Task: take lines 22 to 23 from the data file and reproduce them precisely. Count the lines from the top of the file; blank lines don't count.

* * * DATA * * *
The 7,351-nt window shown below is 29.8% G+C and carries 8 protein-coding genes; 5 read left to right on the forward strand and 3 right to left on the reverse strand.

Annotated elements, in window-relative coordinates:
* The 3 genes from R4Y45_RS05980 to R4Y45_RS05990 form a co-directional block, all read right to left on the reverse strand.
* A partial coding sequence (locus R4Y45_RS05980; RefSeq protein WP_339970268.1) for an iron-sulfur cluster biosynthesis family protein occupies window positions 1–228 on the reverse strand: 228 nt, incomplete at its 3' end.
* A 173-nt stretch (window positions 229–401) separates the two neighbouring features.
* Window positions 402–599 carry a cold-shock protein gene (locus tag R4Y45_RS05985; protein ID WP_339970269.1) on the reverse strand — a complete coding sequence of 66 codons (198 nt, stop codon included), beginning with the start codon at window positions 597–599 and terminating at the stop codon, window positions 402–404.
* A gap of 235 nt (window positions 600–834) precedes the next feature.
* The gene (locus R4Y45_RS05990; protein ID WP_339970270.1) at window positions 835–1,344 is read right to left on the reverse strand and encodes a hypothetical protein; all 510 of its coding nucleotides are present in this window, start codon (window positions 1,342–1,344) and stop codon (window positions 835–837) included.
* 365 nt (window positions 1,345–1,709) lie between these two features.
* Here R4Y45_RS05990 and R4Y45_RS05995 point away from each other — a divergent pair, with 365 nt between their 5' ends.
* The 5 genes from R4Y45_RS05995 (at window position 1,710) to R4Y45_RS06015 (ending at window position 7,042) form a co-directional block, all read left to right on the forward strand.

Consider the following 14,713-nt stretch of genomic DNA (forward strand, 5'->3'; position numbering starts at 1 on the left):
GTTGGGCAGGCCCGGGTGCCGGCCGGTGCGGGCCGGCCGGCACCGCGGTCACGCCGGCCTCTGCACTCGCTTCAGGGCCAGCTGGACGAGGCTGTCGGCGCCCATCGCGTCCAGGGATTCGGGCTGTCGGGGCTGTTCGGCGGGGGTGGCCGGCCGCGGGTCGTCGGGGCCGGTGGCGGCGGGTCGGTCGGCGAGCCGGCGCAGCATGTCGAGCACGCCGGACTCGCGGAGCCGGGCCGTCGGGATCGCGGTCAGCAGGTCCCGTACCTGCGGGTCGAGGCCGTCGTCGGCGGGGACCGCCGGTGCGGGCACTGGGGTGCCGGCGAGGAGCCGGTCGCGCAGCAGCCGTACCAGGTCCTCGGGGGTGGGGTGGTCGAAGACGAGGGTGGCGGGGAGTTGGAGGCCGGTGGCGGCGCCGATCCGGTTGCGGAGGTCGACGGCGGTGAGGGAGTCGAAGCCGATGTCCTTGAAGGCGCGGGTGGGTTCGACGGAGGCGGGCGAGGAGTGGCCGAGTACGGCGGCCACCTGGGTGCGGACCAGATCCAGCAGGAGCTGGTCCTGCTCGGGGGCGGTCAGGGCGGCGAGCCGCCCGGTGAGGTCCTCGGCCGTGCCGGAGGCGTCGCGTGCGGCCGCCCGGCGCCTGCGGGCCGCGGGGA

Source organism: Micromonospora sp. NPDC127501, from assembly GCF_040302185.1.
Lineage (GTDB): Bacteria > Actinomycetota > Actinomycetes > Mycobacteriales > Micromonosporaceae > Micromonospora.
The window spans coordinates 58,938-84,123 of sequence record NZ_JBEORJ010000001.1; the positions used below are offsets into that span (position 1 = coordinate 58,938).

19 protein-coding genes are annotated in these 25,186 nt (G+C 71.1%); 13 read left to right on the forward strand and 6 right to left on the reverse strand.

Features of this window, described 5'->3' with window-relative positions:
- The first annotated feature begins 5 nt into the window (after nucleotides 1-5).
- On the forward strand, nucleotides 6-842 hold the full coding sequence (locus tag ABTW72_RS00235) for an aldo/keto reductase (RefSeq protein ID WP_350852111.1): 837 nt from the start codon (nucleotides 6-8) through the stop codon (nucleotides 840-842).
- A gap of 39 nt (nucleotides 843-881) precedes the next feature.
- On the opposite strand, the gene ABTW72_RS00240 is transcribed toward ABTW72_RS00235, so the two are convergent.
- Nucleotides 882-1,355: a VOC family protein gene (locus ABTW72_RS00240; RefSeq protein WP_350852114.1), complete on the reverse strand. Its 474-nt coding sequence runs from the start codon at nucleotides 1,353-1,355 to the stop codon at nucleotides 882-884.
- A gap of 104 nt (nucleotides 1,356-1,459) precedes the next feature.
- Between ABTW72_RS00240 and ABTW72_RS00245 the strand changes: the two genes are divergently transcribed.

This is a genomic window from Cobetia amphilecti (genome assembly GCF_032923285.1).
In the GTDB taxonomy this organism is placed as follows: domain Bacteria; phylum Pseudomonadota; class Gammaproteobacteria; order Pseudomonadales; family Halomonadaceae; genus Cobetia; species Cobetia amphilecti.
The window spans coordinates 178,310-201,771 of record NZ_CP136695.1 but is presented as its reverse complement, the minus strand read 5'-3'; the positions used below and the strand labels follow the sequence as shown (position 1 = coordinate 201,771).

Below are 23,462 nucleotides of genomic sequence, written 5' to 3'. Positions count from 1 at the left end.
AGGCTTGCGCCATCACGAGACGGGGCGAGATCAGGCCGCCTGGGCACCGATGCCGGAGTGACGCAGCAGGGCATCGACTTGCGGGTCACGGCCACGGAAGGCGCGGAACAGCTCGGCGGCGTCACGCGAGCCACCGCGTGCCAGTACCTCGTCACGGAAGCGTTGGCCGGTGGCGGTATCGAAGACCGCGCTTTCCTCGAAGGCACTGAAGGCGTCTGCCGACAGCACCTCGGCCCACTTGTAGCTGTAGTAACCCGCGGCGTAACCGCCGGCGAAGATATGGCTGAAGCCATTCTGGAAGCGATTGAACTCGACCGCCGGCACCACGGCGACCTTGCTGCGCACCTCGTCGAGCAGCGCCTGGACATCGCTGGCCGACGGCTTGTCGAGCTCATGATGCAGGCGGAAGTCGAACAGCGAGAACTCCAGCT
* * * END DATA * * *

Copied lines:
- On the opposite strand, the gene ABTW72_RS00240 is transcribed toward ABTW72_RS00235, so the two are convergent.
- Nucleotides 882-1,355: a VOC family protein gene (locus ABTW72_RS00240; RefSeq protein WP_350852114.1), complete on the reverse strand. Its 474-nt coding sequence runs from the start codon at nucleotides 1,353-1,355 to the stop codon at nucleotides 882-884.